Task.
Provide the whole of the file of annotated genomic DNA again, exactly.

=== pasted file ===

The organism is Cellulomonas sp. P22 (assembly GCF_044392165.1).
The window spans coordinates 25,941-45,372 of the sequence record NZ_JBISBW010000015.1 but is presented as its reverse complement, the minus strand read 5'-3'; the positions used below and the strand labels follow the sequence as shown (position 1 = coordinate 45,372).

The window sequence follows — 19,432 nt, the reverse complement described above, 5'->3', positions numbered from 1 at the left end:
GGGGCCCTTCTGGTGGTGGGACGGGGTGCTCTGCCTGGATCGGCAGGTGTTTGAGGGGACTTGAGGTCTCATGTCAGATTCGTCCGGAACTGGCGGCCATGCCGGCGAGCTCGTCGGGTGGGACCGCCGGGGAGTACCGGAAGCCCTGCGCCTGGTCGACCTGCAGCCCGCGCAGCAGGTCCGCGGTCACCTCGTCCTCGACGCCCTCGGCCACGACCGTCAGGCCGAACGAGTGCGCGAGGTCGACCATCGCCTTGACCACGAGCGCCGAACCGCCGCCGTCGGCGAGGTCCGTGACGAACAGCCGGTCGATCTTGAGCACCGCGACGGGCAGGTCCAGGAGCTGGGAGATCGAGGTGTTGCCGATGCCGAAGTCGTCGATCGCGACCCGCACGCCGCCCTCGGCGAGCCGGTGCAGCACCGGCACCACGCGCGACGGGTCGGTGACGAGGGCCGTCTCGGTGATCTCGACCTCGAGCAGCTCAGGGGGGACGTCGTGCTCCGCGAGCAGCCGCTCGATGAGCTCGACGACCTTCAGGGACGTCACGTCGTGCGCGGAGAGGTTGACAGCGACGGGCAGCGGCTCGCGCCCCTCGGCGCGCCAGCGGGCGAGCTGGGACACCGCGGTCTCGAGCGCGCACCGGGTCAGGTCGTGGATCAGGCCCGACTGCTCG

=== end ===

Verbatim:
The organism is Cellulomonas sp. P22 (assembly GCF_044392165.1).
The window spans coordinates 25,941-45,372 of the sequence record NZ_JBISBW010000015.1 but is presented as its reverse complement, the minus strand read 5'-3'; the positions used below and the strand labels follow the sequence as shown (position 1 = coordinate 45,372).

The window sequence follows — 19,432 nt, the reverse complement described above, 5'->3', positions numbered from 1 at the left end:
GGGGCCCTTCTGGTGGTGGGACGGGGTGCTCTGCCTGGATCGGCAGGTGTTTGAGGGGACTTGAGGTCTCATGTCAGATTCGTCCGGAACTGGCGGCCATGCCGGCGAGCTCGTCGGGTGGGACCGCCGGGGAGTACCGGAAGCCCTGCGCCTGGTCGACCTGCAGCCCGCGCAGCAGGTCCGCGGTCACCTCGTCCTCGACGCCCTCGGCCACGACCGTCAGGCCGAACGAGTGCGCGAGGTCGACCATCGCCTTGACCACGAGCGCCGAACCGCCGCCGTCGGCGAGGTCCGTGACGAACAGCCGGTCGATCTTGAGCACCGCGACGGGCAGGTCCAGGAGCTGGGAGATCGAGGTGTTGCCGATGCCGAAGTCGTCGATCGCGACCCGCACGCCGCCCTCGGCGAGCCGGTGCAGCACCGGCACCACGCGCGACGGGTCGGTGACGAGGGCCGTCTCGGTGATCTCGACCTCGAGCAGCTCAGGGGGGACGTCGTGCTCCGCGAGCAGCCGCTCGATGAGCTCGACGACCTTCAGGGACGTCACGTCGTGCGCGGAGAGGTTGACAGCGACGGGCAGCGGCTCGCGCCCCTCGGCGCGCCAGCGGGCGAGCTGGGACACCGCGGTCTCGAGCGCGCACCGGGTCAGGTCGTGGATCAGGCCCGACTGCTCG